Some countries, especially France, feel that if a no-deal departure is going to happen anyway at the end of an extension, it would be preferable to face the pain sooner. President Emmanuel Macron would also prefer to take Brexit off the table as an issue in May elections for European Parliament, since euroskeptic far-right groups in France have been energized by the Brexit turmoil.
Others think a long extension would be best, so voters don't blame mainstream leaders for whatever economic turmoil arises. Or they want to preserve good relations with a country that will continue to be an important trading and security partner even after its departure.
Donald Tusk, president of the European Council, tweeted Thursday that he would urge EU leaders to support a "long extension" if Britain needed to "rethink its Brexit strategy and build consensus around it."
"Once they sort themselves out, I'm pretty sure the 27 will still be united on the next steps forward," European Commission Vice President Frans Timmermans told Sky News. "But many member states are saying, yes, you're talking about an extension, but to do what?"
Conservative party lawmaker Ken Clarke, who opposes Brexit, told Sky News that the government should ask Brussels for the longest possible extension.
"I think we should suggest to the Europeans a good, long delay," Clarke said. "Go back to square one and work out . . . over a proper time, the final relationship."
Passions are high – as hard-line Brexiteers fear May's strategy will either force them to accept a deal they don't like or they will lose their beloved Brexit.
A headline in the Telegraph newspaper read: "Britain's Remainer elites have declared war on democracy itself."
Nigel Farage, the frontman for Brexit and former leader of the U.K. Independence Party, warned, "Brexit's betrayal is one of the most shameful chapters in British history."
The vote against the second referendum was decisive: 85 to 335. The opposition Labour party asked its members to abstain and urged angry members pushing for a second referendum to be patient. The Labour leader on Brexit, Keir Starmer, told angry backbenchers, "It is obvious that we are supportive of the principle. It's a question of timing."
Vince Cable, the leader of the pro-referendum Liberal Democrats, said there was still hope for a do-over: "We've seen Theresa May's proposals coming back again and again. We'll come back again and again." Cable said the key was Labour Party leader Jeremy Corbyn, who until now has been only lukewarm about a second referendum.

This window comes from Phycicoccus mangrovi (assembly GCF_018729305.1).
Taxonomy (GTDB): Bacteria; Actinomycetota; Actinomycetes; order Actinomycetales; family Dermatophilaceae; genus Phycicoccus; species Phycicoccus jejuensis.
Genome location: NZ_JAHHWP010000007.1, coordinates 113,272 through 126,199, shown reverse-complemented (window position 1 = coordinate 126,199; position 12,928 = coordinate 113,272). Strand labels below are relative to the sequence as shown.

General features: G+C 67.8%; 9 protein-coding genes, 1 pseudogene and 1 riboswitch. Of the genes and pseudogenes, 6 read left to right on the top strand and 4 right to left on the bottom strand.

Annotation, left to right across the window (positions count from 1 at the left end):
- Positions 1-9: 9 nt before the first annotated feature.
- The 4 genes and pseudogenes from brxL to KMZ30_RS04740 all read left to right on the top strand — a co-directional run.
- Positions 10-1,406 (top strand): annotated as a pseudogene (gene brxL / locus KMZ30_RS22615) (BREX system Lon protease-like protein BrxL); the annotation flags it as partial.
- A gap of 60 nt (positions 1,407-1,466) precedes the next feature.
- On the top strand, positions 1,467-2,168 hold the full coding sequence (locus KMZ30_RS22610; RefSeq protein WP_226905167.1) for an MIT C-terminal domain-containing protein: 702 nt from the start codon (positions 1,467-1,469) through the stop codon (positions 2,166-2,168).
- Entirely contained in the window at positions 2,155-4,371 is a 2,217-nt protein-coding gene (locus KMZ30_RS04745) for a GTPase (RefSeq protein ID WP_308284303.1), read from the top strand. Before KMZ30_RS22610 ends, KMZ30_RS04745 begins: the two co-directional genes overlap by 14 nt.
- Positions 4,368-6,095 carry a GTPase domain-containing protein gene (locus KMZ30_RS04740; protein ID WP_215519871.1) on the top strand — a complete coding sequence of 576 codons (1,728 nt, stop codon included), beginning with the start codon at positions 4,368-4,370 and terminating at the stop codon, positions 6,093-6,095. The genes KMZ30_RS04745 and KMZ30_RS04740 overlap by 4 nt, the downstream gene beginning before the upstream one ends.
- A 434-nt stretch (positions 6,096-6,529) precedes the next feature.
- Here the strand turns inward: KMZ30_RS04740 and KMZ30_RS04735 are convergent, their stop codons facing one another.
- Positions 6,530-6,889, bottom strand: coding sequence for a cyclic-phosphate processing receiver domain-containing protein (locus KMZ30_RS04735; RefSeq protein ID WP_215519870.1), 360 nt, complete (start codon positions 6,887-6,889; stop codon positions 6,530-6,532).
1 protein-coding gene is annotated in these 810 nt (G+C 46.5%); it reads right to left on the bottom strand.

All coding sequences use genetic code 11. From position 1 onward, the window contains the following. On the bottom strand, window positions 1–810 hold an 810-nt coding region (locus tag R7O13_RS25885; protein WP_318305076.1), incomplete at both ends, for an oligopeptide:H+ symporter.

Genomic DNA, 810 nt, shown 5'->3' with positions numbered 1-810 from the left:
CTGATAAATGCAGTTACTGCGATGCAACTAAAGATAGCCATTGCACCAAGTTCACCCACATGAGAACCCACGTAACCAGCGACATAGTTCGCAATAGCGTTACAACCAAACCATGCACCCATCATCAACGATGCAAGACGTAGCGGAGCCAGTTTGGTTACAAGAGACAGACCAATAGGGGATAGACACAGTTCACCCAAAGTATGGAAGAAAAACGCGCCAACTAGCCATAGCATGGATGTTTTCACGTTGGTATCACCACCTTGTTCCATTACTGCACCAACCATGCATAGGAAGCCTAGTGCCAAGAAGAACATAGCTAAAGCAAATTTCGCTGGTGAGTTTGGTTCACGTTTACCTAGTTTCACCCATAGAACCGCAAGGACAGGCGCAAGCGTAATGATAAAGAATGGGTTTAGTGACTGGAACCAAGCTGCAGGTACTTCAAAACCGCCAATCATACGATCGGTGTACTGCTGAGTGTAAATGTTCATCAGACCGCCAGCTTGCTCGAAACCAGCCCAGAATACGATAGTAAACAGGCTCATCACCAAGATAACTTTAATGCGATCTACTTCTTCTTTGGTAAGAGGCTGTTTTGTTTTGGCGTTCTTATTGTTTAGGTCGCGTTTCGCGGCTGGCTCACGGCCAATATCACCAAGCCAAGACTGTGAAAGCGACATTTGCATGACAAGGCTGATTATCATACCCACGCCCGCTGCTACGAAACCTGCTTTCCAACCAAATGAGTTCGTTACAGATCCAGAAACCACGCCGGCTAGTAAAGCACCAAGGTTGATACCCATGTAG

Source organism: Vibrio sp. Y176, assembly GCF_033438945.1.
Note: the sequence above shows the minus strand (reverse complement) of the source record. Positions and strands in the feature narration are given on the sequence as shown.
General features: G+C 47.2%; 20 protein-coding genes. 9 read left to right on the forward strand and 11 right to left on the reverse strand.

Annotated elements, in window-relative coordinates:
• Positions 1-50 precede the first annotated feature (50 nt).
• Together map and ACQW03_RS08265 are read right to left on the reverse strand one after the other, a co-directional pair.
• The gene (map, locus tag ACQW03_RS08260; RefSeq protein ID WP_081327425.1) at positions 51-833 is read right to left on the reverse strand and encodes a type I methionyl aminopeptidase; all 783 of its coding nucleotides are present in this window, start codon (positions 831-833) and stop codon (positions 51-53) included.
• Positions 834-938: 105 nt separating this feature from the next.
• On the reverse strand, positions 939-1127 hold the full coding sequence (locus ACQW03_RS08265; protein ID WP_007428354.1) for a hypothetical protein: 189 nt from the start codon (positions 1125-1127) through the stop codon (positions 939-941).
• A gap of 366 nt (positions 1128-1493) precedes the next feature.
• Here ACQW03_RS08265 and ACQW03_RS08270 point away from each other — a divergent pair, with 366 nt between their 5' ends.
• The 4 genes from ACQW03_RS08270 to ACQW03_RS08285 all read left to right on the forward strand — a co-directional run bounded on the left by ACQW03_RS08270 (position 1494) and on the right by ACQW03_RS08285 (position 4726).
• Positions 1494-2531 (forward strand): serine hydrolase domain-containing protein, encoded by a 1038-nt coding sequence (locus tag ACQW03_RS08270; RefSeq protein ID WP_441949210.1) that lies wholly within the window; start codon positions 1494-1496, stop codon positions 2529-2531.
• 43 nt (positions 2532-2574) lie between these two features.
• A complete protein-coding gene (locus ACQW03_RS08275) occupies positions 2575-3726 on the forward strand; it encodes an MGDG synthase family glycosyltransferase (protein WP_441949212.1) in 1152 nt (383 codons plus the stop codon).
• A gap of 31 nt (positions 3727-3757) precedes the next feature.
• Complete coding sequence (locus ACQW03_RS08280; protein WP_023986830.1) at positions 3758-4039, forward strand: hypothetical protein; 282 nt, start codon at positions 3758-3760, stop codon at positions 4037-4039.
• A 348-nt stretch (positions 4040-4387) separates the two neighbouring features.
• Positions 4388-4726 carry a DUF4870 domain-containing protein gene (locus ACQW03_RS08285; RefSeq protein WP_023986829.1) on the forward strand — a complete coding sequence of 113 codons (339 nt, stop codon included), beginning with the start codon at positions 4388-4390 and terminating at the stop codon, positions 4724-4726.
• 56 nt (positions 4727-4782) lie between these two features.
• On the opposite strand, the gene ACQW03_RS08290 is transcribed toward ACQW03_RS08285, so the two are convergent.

Speaking after the vote, Corbyn said, "I also reiterate our support for a public vote." He was jeered, in part, because members did not believe him.
Lawmakers also voted against an amendment that would have seen Parliament hold "indicative votes" on a range of Brexit options to help determine whether there is a majority for anything. The amendment reflected an effort by Parliament to take control of Brexit away from May. The vote was close: 312 to 314.
Members of May's party have been brazen in saying that a compromise deal could be crafted – but they beg the prime minister to drop her plan.
"There is a majority in this house for a Brexit deal. It's just not the prime minister's deal," Conservative lawmaker George Freeman told the BBC. "We have got to find a way to find that cross-party deal."
Arlene Foster, the leader of the Democratic Unionist Party and who is currently in Washington, told the BBC they were in talks with May's government. Many think that if the DUP were to fall in behind the government, then other hard-line Brexiteers would follow.
"When you come to the end of a negotiation, that's when you really start to see the whites of people's eyes," said Foster, "and you get down to the point where you make a deal."
(This story has not been edited by NDTV staff and is auto-generated from a syndicated feed.)